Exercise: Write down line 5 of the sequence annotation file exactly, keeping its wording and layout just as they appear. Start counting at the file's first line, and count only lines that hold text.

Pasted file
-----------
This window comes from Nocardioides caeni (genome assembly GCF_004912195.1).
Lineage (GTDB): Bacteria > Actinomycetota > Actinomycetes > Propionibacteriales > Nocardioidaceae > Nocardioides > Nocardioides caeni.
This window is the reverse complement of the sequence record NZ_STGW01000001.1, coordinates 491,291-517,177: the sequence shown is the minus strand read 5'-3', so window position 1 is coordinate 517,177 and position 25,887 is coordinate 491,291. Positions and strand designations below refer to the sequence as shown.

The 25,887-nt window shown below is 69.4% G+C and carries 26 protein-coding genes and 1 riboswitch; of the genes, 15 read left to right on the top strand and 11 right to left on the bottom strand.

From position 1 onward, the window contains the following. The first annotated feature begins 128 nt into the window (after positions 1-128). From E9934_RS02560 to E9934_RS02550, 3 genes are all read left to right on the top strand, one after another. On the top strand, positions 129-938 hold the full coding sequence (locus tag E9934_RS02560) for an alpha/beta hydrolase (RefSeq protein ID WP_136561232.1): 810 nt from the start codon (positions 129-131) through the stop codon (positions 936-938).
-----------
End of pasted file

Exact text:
From position 1 onward, the window contains the following. The first annotated feature begins 128 nt into the window (after positions 1-128). From E9934_RS02560 to E9934_RS02550, 3 genes are all read left to right on the top strand, one after another. On the top strand, positions 129-938 hold the full coding sequence (locus tag E9934_RS02560) for an alpha/beta hydrolase (RefSeq protein ID WP_136561232.1): 810 nt from the start codon (positions 129-131) through the stop codon (positions 936-938).